Current Projects: Exploring Graphene
Graphene, the two-dimensional carbon detected in this form only in 2004, has undergone rapid development and is considered one of the most promising materials for the information technology of the future. This is due to an extraordinary combination of properties: Graphene is almost as hard as diamond, but can still be stretched like rubber before it breaks. It conducts heat better than copper, electrical current better than silicon and is almost transparent, as it has a thickness of only one atom. It is chemically rather unassailable, impenetrable for almost all elements, but water-permeable, and is based on the easily accessible material carbon.
Since graphene can now be produced in large quantities both chemically and physically, the application possibilities of the new material as electronic ink for writing electronic circuits and as a basis for foldable mobile phone displays are only just beginning. New ultra-fast transistors, extremely fast optocouplers, new concepts for considerably faster chargeable batteries, individual sequencing of DNA strands, water desalination plants and other possible applications are already conceivable.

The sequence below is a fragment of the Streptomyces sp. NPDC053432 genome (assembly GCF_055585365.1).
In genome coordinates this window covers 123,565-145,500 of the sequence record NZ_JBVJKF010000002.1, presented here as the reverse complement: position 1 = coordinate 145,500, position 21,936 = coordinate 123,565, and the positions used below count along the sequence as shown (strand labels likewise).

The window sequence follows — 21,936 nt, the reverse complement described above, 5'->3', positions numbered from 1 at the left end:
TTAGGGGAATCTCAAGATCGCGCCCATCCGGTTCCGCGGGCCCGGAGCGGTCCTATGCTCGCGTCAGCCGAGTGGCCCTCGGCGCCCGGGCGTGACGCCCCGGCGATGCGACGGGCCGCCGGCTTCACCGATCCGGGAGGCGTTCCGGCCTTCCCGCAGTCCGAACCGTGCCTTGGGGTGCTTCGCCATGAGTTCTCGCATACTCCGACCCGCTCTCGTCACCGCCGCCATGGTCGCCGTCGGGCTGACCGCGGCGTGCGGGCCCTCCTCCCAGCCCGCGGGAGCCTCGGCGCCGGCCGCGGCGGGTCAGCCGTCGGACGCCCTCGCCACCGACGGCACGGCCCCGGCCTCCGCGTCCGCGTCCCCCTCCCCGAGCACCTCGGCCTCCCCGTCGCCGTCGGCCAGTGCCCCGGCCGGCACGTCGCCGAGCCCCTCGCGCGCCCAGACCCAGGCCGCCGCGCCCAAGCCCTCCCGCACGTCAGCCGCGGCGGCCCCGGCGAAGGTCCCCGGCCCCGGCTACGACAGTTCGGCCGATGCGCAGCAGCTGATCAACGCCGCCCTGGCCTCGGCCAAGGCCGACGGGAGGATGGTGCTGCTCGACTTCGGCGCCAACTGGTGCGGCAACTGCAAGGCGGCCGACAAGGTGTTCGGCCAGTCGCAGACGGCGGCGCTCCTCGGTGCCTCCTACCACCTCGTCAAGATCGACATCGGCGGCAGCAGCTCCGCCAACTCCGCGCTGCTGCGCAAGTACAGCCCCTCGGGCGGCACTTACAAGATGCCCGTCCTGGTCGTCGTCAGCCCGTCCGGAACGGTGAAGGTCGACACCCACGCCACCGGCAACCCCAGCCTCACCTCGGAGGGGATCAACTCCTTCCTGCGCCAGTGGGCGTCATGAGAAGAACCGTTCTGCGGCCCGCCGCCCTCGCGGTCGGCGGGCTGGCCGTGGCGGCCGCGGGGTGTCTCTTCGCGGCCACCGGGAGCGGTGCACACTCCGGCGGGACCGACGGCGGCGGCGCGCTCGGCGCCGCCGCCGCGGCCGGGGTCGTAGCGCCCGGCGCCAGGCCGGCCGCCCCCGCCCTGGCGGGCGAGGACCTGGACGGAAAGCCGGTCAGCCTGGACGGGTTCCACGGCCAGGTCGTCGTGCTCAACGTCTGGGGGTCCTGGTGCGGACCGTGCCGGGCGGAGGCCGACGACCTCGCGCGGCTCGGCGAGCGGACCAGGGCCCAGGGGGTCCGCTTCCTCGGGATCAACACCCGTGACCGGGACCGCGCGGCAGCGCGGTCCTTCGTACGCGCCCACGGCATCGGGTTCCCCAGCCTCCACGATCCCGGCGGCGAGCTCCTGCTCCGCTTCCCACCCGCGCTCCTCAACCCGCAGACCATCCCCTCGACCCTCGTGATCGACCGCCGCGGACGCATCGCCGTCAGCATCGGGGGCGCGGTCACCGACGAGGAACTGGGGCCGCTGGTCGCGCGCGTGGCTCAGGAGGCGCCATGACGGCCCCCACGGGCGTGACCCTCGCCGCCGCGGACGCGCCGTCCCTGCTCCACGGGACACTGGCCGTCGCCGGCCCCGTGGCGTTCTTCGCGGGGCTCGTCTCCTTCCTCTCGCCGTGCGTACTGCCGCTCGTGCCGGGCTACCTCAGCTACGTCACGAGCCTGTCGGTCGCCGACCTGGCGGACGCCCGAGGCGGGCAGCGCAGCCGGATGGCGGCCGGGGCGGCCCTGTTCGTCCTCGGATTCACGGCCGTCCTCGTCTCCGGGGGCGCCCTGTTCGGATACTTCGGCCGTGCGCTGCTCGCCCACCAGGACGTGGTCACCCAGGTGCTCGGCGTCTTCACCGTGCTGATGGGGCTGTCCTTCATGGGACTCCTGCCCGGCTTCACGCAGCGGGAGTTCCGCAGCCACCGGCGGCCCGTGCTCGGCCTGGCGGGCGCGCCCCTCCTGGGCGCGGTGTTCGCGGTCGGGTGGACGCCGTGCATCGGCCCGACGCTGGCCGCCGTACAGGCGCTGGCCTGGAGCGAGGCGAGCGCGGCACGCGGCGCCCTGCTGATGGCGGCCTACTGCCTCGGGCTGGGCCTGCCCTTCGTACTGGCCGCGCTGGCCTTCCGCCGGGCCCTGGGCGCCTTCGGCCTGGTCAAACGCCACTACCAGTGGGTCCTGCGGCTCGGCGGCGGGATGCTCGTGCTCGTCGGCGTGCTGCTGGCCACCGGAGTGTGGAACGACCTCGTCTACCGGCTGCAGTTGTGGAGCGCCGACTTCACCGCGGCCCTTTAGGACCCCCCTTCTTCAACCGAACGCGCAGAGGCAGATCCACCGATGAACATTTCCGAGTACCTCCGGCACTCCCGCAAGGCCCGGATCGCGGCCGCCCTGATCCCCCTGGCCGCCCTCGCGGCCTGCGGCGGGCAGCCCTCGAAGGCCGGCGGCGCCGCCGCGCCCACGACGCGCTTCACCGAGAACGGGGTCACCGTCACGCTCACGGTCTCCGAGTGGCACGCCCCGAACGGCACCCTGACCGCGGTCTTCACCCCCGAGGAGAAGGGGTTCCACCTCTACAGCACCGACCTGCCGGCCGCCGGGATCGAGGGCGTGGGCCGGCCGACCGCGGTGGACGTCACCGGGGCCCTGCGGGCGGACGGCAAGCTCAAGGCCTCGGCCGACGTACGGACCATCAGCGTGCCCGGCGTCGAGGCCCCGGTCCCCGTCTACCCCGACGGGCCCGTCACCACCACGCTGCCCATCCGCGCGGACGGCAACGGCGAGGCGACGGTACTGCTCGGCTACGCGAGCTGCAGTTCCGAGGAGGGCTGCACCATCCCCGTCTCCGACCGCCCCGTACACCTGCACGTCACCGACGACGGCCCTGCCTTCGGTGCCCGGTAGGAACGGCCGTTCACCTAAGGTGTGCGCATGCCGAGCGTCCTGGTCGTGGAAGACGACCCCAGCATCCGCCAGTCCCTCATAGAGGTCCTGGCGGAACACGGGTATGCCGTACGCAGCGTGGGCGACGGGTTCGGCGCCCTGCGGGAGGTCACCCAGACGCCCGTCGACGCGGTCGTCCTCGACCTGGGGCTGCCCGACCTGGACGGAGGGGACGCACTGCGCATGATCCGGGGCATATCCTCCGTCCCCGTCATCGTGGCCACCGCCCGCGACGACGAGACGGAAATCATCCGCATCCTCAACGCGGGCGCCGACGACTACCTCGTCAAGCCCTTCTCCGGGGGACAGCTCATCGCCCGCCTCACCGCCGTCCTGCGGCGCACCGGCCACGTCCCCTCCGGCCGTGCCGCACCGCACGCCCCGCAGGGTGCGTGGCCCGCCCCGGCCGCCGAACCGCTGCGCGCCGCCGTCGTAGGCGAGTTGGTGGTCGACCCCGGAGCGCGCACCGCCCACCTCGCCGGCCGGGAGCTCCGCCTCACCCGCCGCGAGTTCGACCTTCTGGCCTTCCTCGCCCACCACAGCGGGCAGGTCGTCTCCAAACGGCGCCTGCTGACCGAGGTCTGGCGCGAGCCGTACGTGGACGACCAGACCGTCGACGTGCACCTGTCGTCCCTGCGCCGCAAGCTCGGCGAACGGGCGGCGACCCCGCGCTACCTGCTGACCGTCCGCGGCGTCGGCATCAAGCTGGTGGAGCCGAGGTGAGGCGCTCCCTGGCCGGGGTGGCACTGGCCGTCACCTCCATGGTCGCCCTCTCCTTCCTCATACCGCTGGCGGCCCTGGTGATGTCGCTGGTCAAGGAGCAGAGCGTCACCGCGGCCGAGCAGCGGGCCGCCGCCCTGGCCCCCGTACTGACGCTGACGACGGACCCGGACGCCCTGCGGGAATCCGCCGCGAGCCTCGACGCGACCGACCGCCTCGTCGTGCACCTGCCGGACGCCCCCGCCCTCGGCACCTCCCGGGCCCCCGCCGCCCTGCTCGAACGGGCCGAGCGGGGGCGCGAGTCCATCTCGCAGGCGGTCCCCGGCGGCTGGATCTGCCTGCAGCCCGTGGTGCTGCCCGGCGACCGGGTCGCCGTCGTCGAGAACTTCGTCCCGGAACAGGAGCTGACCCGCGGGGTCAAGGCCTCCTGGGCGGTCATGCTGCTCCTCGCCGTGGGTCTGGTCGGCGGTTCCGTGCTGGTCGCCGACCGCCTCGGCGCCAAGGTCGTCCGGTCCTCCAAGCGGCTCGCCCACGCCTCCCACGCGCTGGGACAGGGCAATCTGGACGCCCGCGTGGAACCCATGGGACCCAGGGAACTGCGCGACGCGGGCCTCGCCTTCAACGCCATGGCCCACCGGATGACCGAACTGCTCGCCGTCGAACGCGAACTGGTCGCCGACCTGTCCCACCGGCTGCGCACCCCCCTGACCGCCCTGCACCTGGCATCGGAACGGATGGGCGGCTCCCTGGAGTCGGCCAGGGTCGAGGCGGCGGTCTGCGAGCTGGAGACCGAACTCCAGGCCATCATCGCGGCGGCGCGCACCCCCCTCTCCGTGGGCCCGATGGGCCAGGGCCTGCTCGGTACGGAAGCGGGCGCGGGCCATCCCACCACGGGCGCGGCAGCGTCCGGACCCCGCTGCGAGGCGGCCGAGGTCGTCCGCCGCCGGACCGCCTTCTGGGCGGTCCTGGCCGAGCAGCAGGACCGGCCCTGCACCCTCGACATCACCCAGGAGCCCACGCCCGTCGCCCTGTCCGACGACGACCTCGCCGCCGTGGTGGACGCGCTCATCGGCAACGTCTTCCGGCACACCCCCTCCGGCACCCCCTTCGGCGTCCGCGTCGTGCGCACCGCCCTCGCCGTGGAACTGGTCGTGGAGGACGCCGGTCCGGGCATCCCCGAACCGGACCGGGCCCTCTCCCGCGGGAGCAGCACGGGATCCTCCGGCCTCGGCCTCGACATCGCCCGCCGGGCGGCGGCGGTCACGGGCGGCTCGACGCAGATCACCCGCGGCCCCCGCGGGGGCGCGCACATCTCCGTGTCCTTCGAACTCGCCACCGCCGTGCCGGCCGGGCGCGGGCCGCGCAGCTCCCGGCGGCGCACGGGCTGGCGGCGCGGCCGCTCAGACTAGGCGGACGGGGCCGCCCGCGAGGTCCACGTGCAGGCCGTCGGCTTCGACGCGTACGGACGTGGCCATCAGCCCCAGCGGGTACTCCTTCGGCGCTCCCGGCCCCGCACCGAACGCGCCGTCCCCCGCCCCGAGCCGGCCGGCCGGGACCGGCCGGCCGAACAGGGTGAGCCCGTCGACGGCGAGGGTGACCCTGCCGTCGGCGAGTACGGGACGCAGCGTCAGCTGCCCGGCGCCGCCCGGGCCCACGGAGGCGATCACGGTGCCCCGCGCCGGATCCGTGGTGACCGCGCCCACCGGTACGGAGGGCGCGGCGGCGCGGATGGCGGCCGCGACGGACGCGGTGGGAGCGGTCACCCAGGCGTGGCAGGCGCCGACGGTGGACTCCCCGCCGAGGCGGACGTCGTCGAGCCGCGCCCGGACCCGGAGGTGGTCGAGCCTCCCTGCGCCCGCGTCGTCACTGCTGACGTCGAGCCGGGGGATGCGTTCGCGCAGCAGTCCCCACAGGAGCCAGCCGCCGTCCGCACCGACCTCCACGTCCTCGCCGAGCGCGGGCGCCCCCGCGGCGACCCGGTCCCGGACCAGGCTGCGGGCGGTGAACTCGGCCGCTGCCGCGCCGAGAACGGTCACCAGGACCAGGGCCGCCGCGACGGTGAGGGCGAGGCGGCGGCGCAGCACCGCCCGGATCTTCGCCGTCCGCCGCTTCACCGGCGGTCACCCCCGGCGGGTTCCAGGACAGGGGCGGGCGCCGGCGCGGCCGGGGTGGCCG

Several of our faculty's research projects contribute to transforming many of these possibilities into economic reality in the future: The Institute of Semiconductor Electronics (IHT) is represented by two projects in the Graphene priority program launched by the German Research Foundation (DFG). The newly established Chair of High Frequency Electronics (HFE) is involved in the FET flagship program Graphene initiated by the EU. The associated company Gesellschaft für Angewandte Mikro- und Optoelektronik mbH (AMO GmbH), which is affiliated to the RWTH, is also involved in this project.